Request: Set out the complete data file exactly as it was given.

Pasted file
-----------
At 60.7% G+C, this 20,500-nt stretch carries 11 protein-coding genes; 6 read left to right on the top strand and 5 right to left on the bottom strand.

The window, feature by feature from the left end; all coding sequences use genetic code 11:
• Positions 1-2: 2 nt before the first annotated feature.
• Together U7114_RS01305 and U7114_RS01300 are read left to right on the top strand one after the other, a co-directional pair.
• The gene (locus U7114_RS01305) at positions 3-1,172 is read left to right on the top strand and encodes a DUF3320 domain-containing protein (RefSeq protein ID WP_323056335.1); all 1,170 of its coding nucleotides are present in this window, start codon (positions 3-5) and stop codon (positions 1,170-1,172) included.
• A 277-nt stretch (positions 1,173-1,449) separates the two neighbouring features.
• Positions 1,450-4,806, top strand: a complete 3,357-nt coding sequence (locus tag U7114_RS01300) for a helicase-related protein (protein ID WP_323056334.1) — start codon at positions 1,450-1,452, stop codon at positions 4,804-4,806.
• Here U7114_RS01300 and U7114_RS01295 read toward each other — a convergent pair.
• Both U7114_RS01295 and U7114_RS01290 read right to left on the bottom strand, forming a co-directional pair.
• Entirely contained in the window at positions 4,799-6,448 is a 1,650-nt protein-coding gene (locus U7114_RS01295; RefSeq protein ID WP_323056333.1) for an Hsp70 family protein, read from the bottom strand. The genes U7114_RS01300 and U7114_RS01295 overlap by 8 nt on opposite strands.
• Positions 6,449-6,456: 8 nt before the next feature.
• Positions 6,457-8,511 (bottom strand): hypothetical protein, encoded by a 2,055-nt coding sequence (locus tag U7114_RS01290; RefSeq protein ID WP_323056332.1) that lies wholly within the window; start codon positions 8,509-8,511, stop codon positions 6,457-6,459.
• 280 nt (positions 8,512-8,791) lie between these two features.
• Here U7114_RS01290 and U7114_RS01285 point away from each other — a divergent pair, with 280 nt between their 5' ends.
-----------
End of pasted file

At 60.7% G+C, this 20,500-nt stretch carries 11 protein-coding genes; 6 read left to right on the top strand and 5 right to left on the bottom strand.

The window, feature by feature from the left end; all coding sequences use genetic code 11:
• Positions 1-2: 2 nt before the first annotated feature.
• Together U7114_RS01305 and U7114_RS01300 are read left to right on the top strand one after the other, a co-directional pair.
• The gene (locus U7114_RS01305) at positions 3-1,172 is read left to right on the top strand and encodes a DUF3320 domain-containing protein (RefSeq protein ID WP_323056335.1); all 1,170 of its coding nucleotides are present in this window, start codon (positions 3-5) and stop codon (positions 1,170-1,172) included.
• A 277-nt stretch (positions 1,173-1,449) separates the two neighbouring features.
• Positions 1,450-4,806, top strand: a complete 3,357-nt coding sequence (locus tag U7114_RS01300) for a helicase-related protein (protein ID WP_323056334.1) — start codon at positions 1,450-1,452, stop codon at positions 4,804-4,806.
• Here U7114_RS01300 and U7114_RS01295 read toward each other — a convergent pair.
• Both U7114_RS01295 and U7114_RS01290 read right to left on the bottom strand, forming a co-directional pair.
• Entirely contained in the window at positions 4,799-6,448 is a 1,650-nt protein-coding gene (locus U7114_RS01295; RefSeq protein ID WP_323056333.1) for an Hsp70 family protein, read from the bottom strand. The genes U7114_RS01300 and U7114_RS01295 overlap by 8 nt on opposite strands.
• Positions 6,449-6,456: 8 nt before the next feature.
• Positions 6,457-8,511 (bottom strand): hypothetical protein, encoded by a 2,055-nt coding sequence (locus tag U7114_RS01290; RefSeq protein ID WP_323056332.1) that lies wholly within the window; start codon positions 8,509-8,511, stop codon positions 6,457-6,459.
• 280 nt (positions 8,512-8,791) lie between these two features.
• Here U7114_RS01290 and U7114_RS01285 point away from each other — a divergent pair, with 280 nt between their 5' ends.